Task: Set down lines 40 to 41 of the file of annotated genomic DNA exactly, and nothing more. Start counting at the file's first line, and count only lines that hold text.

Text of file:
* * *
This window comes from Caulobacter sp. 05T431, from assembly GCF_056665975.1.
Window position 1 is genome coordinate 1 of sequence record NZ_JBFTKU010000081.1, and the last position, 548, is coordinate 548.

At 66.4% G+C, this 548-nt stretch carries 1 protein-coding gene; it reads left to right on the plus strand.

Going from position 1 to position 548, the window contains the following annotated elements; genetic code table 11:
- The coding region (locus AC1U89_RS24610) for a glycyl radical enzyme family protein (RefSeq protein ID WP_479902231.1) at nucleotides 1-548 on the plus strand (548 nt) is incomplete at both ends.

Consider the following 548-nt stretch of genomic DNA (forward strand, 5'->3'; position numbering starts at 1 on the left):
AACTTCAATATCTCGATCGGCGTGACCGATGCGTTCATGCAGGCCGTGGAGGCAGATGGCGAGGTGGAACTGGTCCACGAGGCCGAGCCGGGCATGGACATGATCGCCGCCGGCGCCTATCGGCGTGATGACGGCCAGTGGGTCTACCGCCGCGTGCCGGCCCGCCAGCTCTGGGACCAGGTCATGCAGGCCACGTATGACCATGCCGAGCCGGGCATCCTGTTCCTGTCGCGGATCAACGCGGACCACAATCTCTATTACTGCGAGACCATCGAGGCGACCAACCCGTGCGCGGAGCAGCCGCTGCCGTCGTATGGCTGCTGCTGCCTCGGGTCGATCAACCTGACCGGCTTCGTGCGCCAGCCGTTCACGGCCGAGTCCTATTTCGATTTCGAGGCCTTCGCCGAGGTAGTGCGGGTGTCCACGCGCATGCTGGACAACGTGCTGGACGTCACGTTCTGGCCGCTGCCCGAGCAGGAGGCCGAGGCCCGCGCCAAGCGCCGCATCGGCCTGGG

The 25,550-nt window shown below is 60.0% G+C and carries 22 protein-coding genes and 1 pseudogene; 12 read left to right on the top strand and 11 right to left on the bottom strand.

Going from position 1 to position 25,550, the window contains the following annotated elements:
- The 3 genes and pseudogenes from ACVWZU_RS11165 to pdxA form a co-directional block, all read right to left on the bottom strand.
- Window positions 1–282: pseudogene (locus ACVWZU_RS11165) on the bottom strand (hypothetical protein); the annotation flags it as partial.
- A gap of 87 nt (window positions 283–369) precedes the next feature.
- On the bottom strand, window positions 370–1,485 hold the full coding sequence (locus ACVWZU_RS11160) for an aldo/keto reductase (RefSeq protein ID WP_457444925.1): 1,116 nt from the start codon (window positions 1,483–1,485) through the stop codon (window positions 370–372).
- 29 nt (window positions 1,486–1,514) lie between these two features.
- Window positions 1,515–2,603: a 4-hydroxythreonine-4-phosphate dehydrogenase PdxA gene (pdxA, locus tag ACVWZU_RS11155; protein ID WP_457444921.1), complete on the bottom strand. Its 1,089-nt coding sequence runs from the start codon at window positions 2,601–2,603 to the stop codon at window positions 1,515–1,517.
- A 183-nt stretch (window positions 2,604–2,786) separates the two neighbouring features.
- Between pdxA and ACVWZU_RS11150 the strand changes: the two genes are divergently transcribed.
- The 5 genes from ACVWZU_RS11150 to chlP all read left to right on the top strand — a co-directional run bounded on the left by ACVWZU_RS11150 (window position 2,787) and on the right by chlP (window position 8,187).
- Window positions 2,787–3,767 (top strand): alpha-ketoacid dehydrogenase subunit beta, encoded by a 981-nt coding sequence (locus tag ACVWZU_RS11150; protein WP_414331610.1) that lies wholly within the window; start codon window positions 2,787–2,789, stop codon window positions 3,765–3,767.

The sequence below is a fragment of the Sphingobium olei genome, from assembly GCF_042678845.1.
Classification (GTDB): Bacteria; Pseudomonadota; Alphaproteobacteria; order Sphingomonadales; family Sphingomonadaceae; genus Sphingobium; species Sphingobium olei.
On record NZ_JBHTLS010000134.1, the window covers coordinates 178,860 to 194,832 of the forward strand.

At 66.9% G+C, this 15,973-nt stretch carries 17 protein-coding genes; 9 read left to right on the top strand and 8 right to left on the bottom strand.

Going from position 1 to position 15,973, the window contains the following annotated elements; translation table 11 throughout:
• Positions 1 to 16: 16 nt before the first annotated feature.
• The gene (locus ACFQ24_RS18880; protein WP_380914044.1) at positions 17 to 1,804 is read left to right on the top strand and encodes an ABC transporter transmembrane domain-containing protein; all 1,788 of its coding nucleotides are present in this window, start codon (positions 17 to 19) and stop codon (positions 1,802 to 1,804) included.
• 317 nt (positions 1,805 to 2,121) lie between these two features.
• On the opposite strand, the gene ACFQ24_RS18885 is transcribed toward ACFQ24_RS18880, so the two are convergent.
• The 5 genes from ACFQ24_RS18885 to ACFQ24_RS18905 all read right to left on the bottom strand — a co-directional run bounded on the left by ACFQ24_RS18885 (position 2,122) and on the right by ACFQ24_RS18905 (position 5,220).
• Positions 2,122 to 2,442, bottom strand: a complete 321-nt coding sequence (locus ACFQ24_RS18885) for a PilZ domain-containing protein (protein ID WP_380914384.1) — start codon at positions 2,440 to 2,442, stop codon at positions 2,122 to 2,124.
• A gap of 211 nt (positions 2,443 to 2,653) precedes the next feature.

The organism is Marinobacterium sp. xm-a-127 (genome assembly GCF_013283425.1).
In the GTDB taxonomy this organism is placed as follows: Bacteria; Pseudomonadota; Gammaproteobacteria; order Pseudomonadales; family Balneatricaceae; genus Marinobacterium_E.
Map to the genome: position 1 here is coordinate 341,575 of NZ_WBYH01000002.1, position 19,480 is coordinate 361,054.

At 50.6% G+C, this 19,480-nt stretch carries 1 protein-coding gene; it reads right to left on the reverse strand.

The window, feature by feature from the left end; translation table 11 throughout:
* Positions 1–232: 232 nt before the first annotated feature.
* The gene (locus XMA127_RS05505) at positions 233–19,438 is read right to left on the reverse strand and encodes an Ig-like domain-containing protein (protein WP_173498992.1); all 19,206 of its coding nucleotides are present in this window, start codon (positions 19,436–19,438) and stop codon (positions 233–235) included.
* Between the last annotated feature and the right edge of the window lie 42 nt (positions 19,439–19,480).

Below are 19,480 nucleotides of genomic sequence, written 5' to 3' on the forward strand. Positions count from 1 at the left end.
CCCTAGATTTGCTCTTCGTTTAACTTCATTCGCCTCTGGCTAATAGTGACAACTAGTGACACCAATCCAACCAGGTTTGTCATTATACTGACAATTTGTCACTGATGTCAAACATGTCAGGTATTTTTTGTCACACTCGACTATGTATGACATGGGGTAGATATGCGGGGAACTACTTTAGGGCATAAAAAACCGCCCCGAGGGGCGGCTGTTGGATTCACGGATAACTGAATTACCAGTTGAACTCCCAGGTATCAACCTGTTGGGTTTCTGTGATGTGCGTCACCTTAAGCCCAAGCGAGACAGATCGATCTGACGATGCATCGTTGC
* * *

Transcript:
Below are 19,480 nucleotides of genomic sequence, written 5' to 3' on the forward strand. Positions count from 1 at the left end.
CCCTAGATTTGCTCTTCGTTTAACTTCATTCGCCTCTGGCTAATAGTGACAACTAGTGACACCAATCCAACCAGGTTTGTCATTATACTGACAATTTGTCACTGATGTCAAACATGTCAGGTATTTTTTGTCACACTCGACTATGTATGACATGGGGTAGATATGCGGGGAACTACTTTAGGGCATAAAAAACCGCCCCGAGGGGCGGCTGTTGGATTCACGGATAACTGAATTACCAGTTGAACTCCCAGGTATCAACCTGTTGGGTTTCTGTGATGTGCGTCACCTTAAGCCCAAGCGAGACAGATCGATCTGACGATGCATCGTTGC